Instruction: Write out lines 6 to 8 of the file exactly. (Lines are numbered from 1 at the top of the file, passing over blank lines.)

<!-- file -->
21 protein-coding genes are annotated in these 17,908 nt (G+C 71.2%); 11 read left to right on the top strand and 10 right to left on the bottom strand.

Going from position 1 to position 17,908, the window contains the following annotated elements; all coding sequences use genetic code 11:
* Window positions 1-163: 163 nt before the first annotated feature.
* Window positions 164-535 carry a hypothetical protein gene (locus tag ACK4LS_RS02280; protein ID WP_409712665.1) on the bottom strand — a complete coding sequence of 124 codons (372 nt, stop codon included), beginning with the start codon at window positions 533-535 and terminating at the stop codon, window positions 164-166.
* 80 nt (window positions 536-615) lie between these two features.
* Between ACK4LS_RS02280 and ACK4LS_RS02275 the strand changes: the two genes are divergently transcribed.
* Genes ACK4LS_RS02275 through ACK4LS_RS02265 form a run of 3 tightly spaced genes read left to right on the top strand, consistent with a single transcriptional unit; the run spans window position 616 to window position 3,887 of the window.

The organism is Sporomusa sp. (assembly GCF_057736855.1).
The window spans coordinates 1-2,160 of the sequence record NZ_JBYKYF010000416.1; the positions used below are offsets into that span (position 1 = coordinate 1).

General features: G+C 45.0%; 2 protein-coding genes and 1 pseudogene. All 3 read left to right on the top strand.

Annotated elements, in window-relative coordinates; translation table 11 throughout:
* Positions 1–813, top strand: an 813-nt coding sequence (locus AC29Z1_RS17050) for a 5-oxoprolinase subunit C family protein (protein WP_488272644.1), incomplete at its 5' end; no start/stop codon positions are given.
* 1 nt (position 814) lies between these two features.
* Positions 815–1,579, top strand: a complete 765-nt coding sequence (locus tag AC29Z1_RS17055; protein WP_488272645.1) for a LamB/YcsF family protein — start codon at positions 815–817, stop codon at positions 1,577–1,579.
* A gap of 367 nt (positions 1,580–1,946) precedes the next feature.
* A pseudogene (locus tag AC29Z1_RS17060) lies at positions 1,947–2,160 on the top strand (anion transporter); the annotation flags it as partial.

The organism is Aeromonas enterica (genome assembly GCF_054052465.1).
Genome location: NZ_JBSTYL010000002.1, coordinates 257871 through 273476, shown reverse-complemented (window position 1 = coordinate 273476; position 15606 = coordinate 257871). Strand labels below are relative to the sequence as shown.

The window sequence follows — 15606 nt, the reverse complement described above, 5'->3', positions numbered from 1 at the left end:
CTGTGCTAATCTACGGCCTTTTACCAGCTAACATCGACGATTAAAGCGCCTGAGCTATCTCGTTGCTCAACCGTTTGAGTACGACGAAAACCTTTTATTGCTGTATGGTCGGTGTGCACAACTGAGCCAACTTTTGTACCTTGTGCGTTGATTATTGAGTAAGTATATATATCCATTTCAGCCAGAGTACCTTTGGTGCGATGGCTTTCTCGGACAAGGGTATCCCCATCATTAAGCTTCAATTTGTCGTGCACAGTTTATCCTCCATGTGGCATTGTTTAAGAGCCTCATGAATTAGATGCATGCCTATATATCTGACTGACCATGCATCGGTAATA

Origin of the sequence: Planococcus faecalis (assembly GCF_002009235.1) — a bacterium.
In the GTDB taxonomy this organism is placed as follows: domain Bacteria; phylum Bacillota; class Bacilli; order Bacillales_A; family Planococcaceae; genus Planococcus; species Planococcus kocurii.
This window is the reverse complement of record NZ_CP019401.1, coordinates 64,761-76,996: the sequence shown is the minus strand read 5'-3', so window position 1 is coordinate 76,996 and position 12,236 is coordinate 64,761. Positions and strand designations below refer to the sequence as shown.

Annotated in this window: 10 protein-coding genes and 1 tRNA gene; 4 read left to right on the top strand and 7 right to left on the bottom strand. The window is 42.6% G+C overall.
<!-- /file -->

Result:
* Between ACK4LS_RS02280 and ACK4LS_RS02275 the strand changes: the two genes are divergently transcribed.
* Genes ACK4LS_RS02275 through ACK4LS_RS02265 form a run of 3 tightly spaced genes read left to right on the top strand, consistent with a single transcriptional unit; the run spans window position 616 to window position 3,887 of the window.

The organism is Sporomusa sp. (assembly GCF_057736855.1).